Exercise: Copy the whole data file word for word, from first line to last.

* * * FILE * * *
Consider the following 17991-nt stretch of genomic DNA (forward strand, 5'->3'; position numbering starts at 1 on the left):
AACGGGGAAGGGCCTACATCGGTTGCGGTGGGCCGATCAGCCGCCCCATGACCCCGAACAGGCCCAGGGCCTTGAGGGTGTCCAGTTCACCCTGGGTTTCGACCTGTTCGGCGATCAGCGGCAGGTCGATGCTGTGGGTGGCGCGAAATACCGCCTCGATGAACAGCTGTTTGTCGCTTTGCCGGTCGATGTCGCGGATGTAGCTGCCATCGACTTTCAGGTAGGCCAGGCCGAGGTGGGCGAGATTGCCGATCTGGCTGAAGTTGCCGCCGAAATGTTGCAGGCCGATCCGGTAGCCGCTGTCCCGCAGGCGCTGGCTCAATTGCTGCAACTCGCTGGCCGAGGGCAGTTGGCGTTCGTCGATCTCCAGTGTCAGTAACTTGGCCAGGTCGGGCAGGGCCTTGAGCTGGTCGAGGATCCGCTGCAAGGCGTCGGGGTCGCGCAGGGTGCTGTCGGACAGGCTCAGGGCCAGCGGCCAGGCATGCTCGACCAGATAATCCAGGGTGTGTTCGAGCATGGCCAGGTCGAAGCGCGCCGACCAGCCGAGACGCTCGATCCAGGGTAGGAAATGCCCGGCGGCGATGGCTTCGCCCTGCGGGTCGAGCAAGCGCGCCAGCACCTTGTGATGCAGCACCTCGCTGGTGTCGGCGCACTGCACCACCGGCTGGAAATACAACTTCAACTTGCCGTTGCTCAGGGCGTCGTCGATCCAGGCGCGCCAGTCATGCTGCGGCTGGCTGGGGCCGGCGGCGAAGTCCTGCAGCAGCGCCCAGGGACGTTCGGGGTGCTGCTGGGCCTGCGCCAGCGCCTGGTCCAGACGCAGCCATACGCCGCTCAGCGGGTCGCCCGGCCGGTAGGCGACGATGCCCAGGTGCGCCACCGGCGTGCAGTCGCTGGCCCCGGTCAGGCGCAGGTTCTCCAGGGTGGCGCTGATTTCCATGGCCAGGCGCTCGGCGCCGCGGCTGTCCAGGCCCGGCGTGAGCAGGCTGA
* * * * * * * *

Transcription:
Consider the following 17991-nt stretch of genomic DNA (forward strand, 5'->3'; position numbering starts at 1 on the left):
AACGGGGAAGGGCCTACATCGGTTGCGGTGGGCCGATCAGCCGCCCCATGACCCCGAACAGGCCCAGGGCCTTGAGGGTGTCCAGTTCACCCTGGGTTTCGACCTGTTCGGCGATCAGCGGCAGGTCGATGCTGTGGGTGGCGCGAAATACCGCCTCGATGAACAGCTGTTTGTCGCTTTGCCGGTCGATGTCGCGGATGTAGCTGCCATCGACTTTCAGGTAGGCCAGGCCGAGGTGGGCGAGATTGCCGATCTGGCTGAAGTTGCCGCCGAAATGTTGCAGGCCGATCCGGTAGCCGCTGTCCCGCAGGCGCTGGCTCAATTGCTGCAACTCGCTGGCCGAGGGCAGTTGGCGTTCGTCGATCTCCAGTGTCAGTAACTTGGCCAGGTCGGGCAGGGCCTTGAGCTGGTCGAGGATCCGCTGCAAGGCGTCGGGGTCGCGCAGGGTGCTGTCGGACAGGCTCAGGGCCAGCGGCCAGGCATGCTCGACCAGATAATCCAGGGTGTGTTCGAGCATGGCCAGGTCGAAGCGCGCCGACCAGCCGAGACGCTCGATCCAGGGTAGGAAATGCCCGGCGGCGATGGCTTCGCCCTGCGGGTCGAGCAAGCGCGCCAGCACCTTGTGATGCAGCACCTCGCTGGTGTCGGCGCACTGCACCACCGGCTGGAAATACAACTTCAACTTGCCGTTGCTCAGGGCGTCGTCGATCCAGGCGCGCCAGTCATGCTGCGGCTGGCTGGGGCCGGCGGCGAAGTCCTGCAGCAGCGCCCAGGGACGTTCGGGGTGCTGCTGGGCCTGCGCCAGCGCCTGGTCCAGACGCAGCCATACGCCGCTCAGCGGGTCGCCCGGCCGGTAGGCGACGATGCCCAGGTGCGCCACCGGCGTGCAGTCGCTGGCCCCGGTCAGGCGCAGGTTCTCCAGGGTGGCGCTGATTTCCATGGCCAGGCGCTCGGCGCCGCGGCTGTCCAGGCCCGGCGTGAGCAGGCTGA